Not everyone has his own personal Fountain of Youth, but 81-year-old Paul Faddis of American Fork claims that's the secret behind his exceptional health and strength.
"It was during the Great Depression that I found the Fountain of Youth," explained Faddis. "It seems that hard winter wheat was much easier to come by than the usual breakfast of rolled oats, so with the aid of an old coffee mill I ground up some wheat and made what we called `wheat mush.' "Faddis has eaten the mush for breakfast ever since.
In addition to eating "pure unadulterated wheat," Faddis also spends much of his time hiking. "I felt so much better after eating the mush that I began hiking Timp and other canyon trails with the vigor of youth," Faddis remembers. "I feel better today at 81 than I did when I was 20."
Faddis enjoyed hiking so much that he decided he wanted to share that enjoyment with others. He began making his own hiking "medals" and distributing them to fellow hikers he met on his jaunts.
The homemade coins are made from aluminum slugs donated by a Springville ladder company. "I design and engrave the coins. I can make about 200 coins in an hour," Faddis said proudly.
"Utah's for you," "Self-fulfillment begins when self-pity ends" and "Choose the Right, Be Good to Yourself" are only a few of the messages found on Faddis' coins. "The one I like the best has `Love' printed on one side and `Happiness is the object and design of our existence' on the other," Faddis said.
As he meets new friends on his favorite hiking trails, Faddis welcomes them with a cheerful greeting, reaches into his fanny pack (which holds more than 400 coins), and then surprises them with a personal medal.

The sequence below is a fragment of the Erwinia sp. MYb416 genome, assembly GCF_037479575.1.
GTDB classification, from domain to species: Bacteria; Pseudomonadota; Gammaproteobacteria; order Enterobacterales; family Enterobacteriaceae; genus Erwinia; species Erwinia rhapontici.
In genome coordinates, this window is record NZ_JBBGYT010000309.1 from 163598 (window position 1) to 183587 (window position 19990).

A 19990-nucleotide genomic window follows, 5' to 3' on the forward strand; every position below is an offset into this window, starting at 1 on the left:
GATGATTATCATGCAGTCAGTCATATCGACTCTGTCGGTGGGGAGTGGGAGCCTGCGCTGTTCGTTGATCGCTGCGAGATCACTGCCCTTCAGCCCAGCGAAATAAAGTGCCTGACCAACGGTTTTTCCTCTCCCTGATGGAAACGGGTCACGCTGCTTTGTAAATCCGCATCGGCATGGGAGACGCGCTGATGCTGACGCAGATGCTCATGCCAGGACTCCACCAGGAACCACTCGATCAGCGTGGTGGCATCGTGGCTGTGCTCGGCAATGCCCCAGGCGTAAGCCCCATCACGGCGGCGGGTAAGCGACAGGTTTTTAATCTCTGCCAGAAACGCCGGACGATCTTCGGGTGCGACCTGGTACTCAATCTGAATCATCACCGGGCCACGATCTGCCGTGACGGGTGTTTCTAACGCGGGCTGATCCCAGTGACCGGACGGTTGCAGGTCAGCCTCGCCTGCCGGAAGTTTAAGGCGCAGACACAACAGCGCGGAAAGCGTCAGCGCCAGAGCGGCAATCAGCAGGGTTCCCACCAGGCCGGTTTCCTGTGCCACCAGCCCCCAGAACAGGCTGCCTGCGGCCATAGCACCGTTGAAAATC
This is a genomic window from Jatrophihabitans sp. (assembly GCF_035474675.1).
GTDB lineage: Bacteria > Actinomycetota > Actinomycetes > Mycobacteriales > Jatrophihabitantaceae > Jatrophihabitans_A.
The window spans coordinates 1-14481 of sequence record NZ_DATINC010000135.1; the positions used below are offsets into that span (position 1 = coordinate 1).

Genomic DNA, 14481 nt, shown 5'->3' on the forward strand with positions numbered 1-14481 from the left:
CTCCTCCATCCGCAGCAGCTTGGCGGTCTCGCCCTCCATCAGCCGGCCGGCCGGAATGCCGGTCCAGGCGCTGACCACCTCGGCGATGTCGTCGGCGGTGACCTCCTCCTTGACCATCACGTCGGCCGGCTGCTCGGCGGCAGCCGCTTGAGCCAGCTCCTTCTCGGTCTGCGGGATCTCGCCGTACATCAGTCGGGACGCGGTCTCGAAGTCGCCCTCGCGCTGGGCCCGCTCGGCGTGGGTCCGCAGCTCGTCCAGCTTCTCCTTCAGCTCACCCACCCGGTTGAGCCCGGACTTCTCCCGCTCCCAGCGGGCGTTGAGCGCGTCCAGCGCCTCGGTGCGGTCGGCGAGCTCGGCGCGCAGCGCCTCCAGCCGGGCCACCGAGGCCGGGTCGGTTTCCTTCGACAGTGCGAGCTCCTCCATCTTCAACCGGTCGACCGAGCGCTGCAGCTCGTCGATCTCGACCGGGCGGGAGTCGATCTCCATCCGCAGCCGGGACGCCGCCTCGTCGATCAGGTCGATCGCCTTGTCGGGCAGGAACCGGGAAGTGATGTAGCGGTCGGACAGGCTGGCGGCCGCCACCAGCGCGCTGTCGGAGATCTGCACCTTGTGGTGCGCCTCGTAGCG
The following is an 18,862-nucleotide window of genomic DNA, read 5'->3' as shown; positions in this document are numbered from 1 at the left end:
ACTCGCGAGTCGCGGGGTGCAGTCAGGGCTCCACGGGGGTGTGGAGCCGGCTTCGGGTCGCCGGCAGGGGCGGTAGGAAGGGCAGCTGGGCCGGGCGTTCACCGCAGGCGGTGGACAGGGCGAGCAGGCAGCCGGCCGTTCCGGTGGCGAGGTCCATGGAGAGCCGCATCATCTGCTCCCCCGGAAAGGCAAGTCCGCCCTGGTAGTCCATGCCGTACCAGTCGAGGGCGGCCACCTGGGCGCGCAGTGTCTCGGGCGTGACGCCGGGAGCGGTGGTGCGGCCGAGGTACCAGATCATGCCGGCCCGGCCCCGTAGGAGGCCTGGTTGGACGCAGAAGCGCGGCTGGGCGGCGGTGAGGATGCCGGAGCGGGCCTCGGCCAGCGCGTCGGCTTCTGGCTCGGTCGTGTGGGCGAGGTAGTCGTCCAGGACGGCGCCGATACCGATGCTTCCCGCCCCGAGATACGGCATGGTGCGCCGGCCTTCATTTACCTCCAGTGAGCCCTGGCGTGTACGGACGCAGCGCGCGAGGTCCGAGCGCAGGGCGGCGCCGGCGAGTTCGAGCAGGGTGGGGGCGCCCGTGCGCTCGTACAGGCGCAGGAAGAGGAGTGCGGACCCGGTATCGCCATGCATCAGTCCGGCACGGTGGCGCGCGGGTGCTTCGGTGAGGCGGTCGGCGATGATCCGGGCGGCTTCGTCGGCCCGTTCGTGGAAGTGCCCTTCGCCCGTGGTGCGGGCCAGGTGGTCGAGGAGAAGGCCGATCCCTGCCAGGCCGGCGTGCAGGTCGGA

Many people have had the opportunity to meet Faddis on the Timpanogos Cave trail. He's hard to miss. He carries a ski pole for a walking stick ("Got it for about $1 at Deseret Industries,"), slacks cut off just below the knee ("They were only $3") and a hat covered with badges earned by hiking to the top of Timp each year.
"I love to make friends in the parks," Faddis said. "You meet the nicest people who hike. This is kind of my reward for hiking. And my motto is: To make a friend, be a friend. And always make others happy, too.
"Another way to enjoy a hike is to know what you are looking at," Faddis said. "Learn the names of all the flowers from a good wildflower book. I can name over 200 flowers up the Timpanogos trail to the summit."
Faddis also has personal nicknames for almost every scenic spot on the Timp trail. "There's Big Rock Slide, Quarter-way Tunnel, the First Resting Bench, Picture-taking Rock and the Comfort Station." The list goes on. He also likes to share the names with his new hiking buddies.
In addition to helping him stay in shape, hiking also prepares Faddis for longer treks. Just last week, Faddis and his 19-year-old granddaughter spent a day hiking the Timpooneke Trail. "We came back in a refreshing rain, hail and wind storm," Faddis said. "I just put on my large trash bag rain coat, laced up my shoes and we tromped, slid and splashed our way happily down all 9.1 miles of the trail."
This week Faddis is with his daughter, son-in-law and their 14 children at Lake Powell. "They definitely keep him young," said Virginia, his wife of 52 years, who stayed at home.
Virginia used to accompany her husband when their daughter and son were young. "But gradually I weaned myself away from it. I've just never enjoyed it as much as he does. I'd rather read a book."
So while his wife is home reading, Faddis continues with his exercise routine. "I am thoroughly convinced that the best exercise for seniors, or anyone wishing to strengthen their heart muscles or improve themselves, is to hike, hike, hike!